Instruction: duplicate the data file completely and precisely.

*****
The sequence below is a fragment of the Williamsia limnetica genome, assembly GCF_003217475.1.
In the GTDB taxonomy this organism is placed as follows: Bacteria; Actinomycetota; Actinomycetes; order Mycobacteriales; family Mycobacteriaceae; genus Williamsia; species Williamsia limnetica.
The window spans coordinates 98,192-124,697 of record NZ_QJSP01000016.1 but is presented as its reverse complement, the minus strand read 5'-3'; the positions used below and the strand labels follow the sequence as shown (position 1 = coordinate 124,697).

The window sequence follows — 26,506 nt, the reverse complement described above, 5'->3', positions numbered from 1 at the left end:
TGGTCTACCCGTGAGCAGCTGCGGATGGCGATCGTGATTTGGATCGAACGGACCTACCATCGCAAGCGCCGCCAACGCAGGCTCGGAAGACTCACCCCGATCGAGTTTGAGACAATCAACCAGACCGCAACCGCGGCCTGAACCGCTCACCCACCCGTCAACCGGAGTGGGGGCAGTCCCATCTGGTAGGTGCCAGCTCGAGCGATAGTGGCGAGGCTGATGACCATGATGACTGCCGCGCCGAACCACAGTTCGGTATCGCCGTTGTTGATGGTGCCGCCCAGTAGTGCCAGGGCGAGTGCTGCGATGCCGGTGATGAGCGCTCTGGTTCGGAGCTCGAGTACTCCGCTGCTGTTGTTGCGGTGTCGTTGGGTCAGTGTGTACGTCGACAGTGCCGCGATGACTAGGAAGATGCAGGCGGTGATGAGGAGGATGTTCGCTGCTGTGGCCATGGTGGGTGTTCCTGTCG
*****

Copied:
The sequence below is a fragment of the Williamsia limnetica genome, assembly GCF_003217475.1.
In the GTDB taxonomy this organism is placed as follows: Bacteria; Actinomycetota; Actinomycetes; order Mycobacteriales; family Mycobacteriaceae; genus Williamsia; species Williamsia limnetica.
The window spans coordinates 98,192-124,697 of record NZ_QJSP01000016.1 but is presented as its reverse complement, the minus strand read 5'-3'; the positions used below and the strand labels follow the sequence as shown (position 1 = coordinate 124,697).

The window sequence follows — 26,506 nt, the reverse complement described above, 5'->3', positions numbered from 1 at the left end:
TGGTCTACCCGTGAGCAGCTGCGGATGGCGATCGTGATTTGGATCGAACGGACCTACCATCGCAAGCGCCGCCAACGCAGGCTCGGAAGACTCACCCCGATCGAGTTTGAGACAATCAACCAGACCGCAACCGCGGCCTGAACCGCTCACCCACCCGTCAACCGGAGTGGGGGCAGTCCCATCTGGTAGGTGCCAGCTCGAGCGATAGTGGCGAGGCTGATGACCATGATGACTGCCGCGCCGAACCACAGTTCGGTATCGCCGTTGTTGATGGTGCCGCCCAGTAGTGCCAGGGCGAGTGCTGCGATGCCGGTGATGAGCGCTCTGGTTCGGAGCTCGAGTACTCCGCTGCTGTTGTTGCGGTGTCGTTGGGTCAGTGTGTACGTCGACAGTGCCGCGATGACTAGGAAGATGCAGGCGGTGATGAGGAGGATGTTCGCTGCTGTGGCCATGGTGGGTGTTCCTGTCG